pool water overflowing

Pool Water Overflowing? What to Do

Having a pool in your backyard can create a peaceful and enjoyable getaway. But keeping it clean and ready to enjoy can bring added stress to some homeowners. While regular maintenance and cleaning help ensure it works properly, sometimes problems you’re unprepared for arise.

When there’s heavy rain or tropical storms blowing through, you might look out at your pool and notice rising water levels. You may even have pool water overflowing into your hardscaping and yard!

But storms aren’t the only cause of overflowing pools. We’re looking at many causes and solutions today in our blog.

Let’s head under the surface to see what’s really happening!

Common causes of pools overflowing

A pristine pool is a thing of beauty. Cleaning and maintenance go a long way toward keeping it ready to enjoy. When water levels get too high, the causes can be environmental, functional, or caused by human error.

Heavy rainfall is a common overflow problem 

People living in areas with heavy rainfall or hurricanes must be conscious of the amount of water going into their pools. Days of downpours can cause water levels to rise quickly, and your pool system can’t always handle it fast enough. 

Flood water from outside the pool can flow in, bringing debris and contaminants your pool isn’t designed to handle. If your yard is saturated and water keeps coming, it can cause serious issues for your pool.

There can be equipment malfunctioning

When your automatic pool filler works properly, it maintains the correct water level in your pool. But when it’s not, you can end up pouring water and money down the drain. Drainage systems that aren’t properly maintained can back up and cause the excess water to overfill your pool. And all that excess water has to go somewhere, often over the sides and into your yard.

Pools can overflow from simple mistakes

Leaving the hose running in your pool during regular filling can also cause an overflow. And, after heavy weather events, it’s easy to forget to adjust your automatic filler to compensate. While these are usually avoidable errors, they’re still a common cause of overflowing pool water.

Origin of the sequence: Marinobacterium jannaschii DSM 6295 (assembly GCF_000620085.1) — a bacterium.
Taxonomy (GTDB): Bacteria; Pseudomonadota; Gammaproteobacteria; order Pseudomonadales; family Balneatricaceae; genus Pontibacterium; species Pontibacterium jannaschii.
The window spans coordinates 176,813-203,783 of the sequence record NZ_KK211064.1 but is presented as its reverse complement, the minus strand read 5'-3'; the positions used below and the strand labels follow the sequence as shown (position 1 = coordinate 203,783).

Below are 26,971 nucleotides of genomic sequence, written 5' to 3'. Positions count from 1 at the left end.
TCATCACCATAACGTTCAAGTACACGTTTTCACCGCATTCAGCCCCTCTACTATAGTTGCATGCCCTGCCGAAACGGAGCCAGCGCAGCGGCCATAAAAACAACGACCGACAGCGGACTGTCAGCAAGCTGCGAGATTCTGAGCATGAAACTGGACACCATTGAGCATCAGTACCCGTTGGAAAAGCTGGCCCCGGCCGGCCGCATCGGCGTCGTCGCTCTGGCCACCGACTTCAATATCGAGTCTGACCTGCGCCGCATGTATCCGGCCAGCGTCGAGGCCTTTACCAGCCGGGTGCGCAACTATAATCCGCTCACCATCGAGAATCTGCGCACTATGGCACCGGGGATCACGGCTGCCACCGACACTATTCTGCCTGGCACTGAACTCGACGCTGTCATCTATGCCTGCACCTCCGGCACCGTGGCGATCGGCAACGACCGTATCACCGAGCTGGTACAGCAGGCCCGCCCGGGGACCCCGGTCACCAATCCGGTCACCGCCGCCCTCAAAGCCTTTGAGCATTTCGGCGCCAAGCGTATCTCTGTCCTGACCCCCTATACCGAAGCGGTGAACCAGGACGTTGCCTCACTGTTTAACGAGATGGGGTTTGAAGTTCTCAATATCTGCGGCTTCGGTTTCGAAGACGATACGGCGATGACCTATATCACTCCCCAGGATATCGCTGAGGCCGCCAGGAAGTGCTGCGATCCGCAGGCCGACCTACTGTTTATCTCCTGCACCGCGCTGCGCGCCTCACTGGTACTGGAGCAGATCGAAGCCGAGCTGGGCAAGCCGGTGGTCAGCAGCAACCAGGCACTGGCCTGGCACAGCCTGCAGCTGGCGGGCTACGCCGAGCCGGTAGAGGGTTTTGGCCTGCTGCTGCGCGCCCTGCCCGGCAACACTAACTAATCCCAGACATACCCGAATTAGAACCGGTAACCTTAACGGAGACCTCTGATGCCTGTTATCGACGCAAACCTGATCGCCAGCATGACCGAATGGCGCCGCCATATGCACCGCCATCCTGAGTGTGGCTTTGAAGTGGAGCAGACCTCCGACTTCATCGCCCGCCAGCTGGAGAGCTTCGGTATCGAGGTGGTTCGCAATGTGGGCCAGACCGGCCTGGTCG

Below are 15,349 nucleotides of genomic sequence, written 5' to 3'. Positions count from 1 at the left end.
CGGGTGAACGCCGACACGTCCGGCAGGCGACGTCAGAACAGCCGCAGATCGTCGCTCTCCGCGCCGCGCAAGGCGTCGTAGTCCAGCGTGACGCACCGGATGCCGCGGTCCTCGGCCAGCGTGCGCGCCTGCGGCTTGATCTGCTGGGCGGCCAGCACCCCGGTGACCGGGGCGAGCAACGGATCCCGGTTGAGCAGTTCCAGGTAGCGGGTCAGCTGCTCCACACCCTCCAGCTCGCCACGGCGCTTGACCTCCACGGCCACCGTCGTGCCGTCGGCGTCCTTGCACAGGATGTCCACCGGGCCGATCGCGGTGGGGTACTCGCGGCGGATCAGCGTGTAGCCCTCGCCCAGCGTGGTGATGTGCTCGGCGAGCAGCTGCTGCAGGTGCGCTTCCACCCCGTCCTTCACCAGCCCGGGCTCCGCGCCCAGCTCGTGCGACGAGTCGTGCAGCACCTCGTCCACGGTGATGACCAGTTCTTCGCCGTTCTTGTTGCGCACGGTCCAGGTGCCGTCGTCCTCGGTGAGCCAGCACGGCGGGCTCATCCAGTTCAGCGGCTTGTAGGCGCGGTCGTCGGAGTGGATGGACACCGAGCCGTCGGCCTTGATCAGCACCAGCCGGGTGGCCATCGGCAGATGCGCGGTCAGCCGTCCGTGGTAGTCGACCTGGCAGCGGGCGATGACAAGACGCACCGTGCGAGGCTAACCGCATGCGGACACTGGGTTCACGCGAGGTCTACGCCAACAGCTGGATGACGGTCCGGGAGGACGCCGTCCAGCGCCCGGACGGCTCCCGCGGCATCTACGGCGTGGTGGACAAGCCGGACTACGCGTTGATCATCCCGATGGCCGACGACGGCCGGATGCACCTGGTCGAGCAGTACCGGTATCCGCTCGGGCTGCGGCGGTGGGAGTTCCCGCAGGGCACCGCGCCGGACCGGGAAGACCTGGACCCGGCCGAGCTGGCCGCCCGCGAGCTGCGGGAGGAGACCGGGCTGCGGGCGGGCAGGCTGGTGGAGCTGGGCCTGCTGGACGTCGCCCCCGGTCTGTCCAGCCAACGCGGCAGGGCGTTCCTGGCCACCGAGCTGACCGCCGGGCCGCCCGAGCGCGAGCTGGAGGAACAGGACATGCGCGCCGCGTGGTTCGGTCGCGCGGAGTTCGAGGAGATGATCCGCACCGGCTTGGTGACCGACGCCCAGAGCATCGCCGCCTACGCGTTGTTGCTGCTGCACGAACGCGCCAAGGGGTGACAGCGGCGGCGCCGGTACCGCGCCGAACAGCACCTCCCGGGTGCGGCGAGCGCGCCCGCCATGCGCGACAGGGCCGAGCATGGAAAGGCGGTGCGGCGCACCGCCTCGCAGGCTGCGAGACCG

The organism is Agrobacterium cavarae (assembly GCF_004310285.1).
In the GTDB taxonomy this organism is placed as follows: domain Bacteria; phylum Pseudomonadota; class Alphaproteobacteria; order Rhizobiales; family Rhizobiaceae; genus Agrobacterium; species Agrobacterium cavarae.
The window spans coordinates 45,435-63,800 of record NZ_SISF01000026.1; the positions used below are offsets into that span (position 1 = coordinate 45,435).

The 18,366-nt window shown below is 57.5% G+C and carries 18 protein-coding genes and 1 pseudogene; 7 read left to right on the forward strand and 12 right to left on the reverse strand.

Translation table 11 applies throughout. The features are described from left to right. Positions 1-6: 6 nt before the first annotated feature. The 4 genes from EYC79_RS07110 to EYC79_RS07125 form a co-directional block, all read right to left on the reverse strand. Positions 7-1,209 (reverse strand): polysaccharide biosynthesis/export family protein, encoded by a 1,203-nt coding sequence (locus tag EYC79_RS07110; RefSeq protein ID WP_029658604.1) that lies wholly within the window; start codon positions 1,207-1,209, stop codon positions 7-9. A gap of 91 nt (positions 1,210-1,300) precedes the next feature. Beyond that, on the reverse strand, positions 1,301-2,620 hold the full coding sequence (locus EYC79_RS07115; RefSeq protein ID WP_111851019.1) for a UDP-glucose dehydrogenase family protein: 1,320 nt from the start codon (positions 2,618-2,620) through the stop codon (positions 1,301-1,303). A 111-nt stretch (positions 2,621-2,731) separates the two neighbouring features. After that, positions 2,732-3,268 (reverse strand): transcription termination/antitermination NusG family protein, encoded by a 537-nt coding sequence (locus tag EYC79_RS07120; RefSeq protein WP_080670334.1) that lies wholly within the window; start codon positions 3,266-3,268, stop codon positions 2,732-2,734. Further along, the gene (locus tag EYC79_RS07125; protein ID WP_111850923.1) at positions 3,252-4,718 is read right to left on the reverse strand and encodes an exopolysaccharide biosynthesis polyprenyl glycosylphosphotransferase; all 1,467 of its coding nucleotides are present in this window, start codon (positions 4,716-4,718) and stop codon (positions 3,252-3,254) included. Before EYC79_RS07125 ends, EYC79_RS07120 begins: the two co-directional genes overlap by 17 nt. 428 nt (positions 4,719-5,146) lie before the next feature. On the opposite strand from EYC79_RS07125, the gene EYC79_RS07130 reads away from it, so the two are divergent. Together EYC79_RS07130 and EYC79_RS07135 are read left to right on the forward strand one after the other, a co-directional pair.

What happens when your pool overflows?

Overflowing pools do more than just make a mess. There are some potentially significant problems caused by excess water in your swimming pool.  

Structural damage to your pool structure

The biggest risk of pool overflow is the potential for damage to the structures in the surrounding area. Decking around your pool isn’t designed to handle water seeping underneath, but too much standing water from flooding can do just that. You could experience buckling or heaving of your hardscape after a pool overflow.

It’s a waste of water when an overflow happens

Topping up your pool is part of regular maintenance. During a typical season, you might spend between $20 and $500 replacing water lost to evaporation. Filling your pool to the point of overflow takes a significant amount of water. Even if you’re just running your hose for too long, you could take a big financial hit!

Water is a precious resource, and overfilling your pool isn’t only costly, it’s wasteful. Pay attention during pool fills to avoid waste.

Risk of algae growth is increased after pool overflow

Weather events bring all sorts of debris and dirt into your pool. Excess water also dilutes the chemicals meant to keep your pool free from algae and mold. If you can’t deal with the situation immediately, the risk of algae growth in your pool increases after an overflow.

After a flooding event, the best thing to do is to remove the excess water, clean your pool, and balance your chemicals to avoid an algae bloom.

Steps to take after your pool overflows

Once an overflow occurs, quick action can make a significant difference. Take these steps to make sure the problem doesn’t get any worse!

Shut off any automatic filler

Your automatic filler is set to maintain the optimal water level in your pool. If you don’t shut it off, it will keep adding the prescribed amount of water to your pool, even during an overflow. If you know a heavy rainstorm or tropical weather event is coming, shutting your pool filler off is a good idea. Once an overflow happens, you should still shut your filler down to keep from adding to the problem.

Drain the excess water

Removing the excess water is the next important step in the process. Sometimes, it’s more complicated than it sounds because the ground around your pool is saturated. If so, you’ll have to wait for the ground to absorb it before draining.

Siphoning water or using the drain feature on your pool pump are the best ways to get rid of the flood. Submersible pumps are available from most hardware stores and can be easier than siphoning with a hose.

If you’re putting the flood water into your city drains, check with local ordinances first. Some prohibit draining your pool into the storm drains, especially if they’re already overtaxed by a weather event. 

Look into installing an overflow prevention system

Overflow prevention systems are designed to manage higher volumes of water than a simple drainage system. Combined with an automatic filler with a level sensor, overflows don’t have to cramp your style.

Several designs are available on the market to fit your pool and lifestyle. 

GPS Pools is here to help out with any problem regarding your pool!

GPS Pools are the Tampa area experts in helping you maintain your pool. We want you to enjoy your outdoor space, and our systems are designed to make it easy. If you’re dealing with an overflowing pool, our service technicians can help! With over two decades of experience, our licensed team can handle any pool issues you may have.

Check out our website and contact us today!